Fancy by Isi Akahome on

Myth: Releases are only for humans, not animals.

Fact: There are exceptions, including well-known pets. If you’re photographing an Insta-famous cat, a dog who stars in a TV show, or a best-in-show winner, you might need a property release.

Taxi? by Mindz.eye  on

Myth: Skyline photos don’t need a release.

Fact: It varies. While a wide shot of a city skyline in silhouette might be unlikely to cause problems, some buildings are protected. For example, if your New York City skyline shot features a close-up on the Empire State Building or the Flatiron Building, you might not be able to license it commercially.

Usually, it comes down to the question of whether or not a protected building is the primary focus of your photo. If it’s just a tiny detail, it’s probably fine, but if it’s your star subject, you could run into trouble.

Tour Eiffel by Seonglae Kim on

Myth: Public landmarks aren’t protected.

Fact: Some are. Even though the Hollywood Sign, Disneyland, and the Frank Lloyd Wright buildings make for great photos, they can’t be licensed for commercial use, with a few rare exceptions (e.g. the Hollywood Sign is part of a larger skyline, not the main focus).

You can use images of the Eiffel Tower for commercial purposes, but only if it’s during the daytime! Nighttime shots of the tower won’t be accepted.

Tiffany & Co. Squirrel by Giorgio Mostarda on

Myth: If you remove the logos, you’re good to go.

Fact: Not always. Some brands restrict not only their logos but also their colors. Tiffany & Co. and Christian Louboutin are some of the better-known examples. Even if you edit out all the text and branding, you cannot license photos of those red-bottomed shoes or blue boxes for commercial use. The same applies to the colors and design of a Rubik’s Cube, regardless of whether or not you can see the logo.

Empty tribune by Michael Osterrieder on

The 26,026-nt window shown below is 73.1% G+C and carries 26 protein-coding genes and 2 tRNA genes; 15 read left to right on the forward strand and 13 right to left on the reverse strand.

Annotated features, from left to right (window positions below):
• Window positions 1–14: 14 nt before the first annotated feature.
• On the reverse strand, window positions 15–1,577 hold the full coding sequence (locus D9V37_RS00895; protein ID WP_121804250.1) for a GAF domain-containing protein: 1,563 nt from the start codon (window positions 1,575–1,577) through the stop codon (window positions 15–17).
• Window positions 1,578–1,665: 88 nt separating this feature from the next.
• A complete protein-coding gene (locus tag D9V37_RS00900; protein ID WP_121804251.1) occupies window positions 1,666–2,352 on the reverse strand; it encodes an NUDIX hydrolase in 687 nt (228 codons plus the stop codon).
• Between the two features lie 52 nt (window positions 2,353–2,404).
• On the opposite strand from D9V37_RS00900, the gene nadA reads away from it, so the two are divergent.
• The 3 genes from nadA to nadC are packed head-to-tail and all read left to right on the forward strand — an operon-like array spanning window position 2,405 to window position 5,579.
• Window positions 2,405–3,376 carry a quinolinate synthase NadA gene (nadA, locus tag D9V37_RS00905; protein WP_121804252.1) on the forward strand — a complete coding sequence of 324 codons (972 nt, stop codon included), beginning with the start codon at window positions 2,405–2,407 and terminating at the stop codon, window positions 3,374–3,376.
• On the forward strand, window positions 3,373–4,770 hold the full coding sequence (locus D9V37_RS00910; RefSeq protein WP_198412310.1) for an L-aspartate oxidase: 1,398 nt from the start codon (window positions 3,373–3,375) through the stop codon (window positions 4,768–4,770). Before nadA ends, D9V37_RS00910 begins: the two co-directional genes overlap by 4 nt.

Myth: All privately owned places require a property release.

Fact: Not necessarily. If you can recognize or identify the location, you will need a release. If you can see street signs, numbers, unique architectural details, or distinct pieces of decor, contact the owner for permission.

But if the location cannot be identified from your photo, you might be in the clear. For instance, if you use your kitchen table to stage a food shoot, you might not need to bother with a release. This photo by Michael Osterrieder also does not need a release because we can’t identify the arena based on this close crop of the chairs.

Stockholm Pride 2012 by Alireza Behrooz on

Myth: It’s pointless to photograph a crowd.

Fact: There are ways to do it right. If you’re at a concert or in the middle of a protest, you won’t be able to get releases signed by every single person in the frame. Still, that doesn’t mean you can’t license them commercially.

Use silhouetting to obscure the identities of individuals in the distance, or choose a long shutter speed to create blur. You’ll have to be careful and ensure that no one is recognizable, but it can be done.

The Great Sand Dunes. by David  Priymak on

Myth: You should always submit a model release, just in case.

Fact: In cases where you clearly do not need a release, submitting one anyway is counterproductive. According to Dave Fitzsimmons, Asset and QA Supervisor at 500px, it’s not uncommon for photographers to upload a model release for images where it doesn’t make sense, such as a landscape. If that happens, the release will need to be removed and the image submitted again. In straightforward situations, save yourself the extra hassle and don’t bother with a release.

Myth: All releases are created equal.

Fact: Depending on the agency, you might need a certain type of release. Feel free to download the recommended 500px model release and print some copies for future use. You can use another format if you prefer, but you’ll need to include all the same details.

Learn more about 500px Licensing.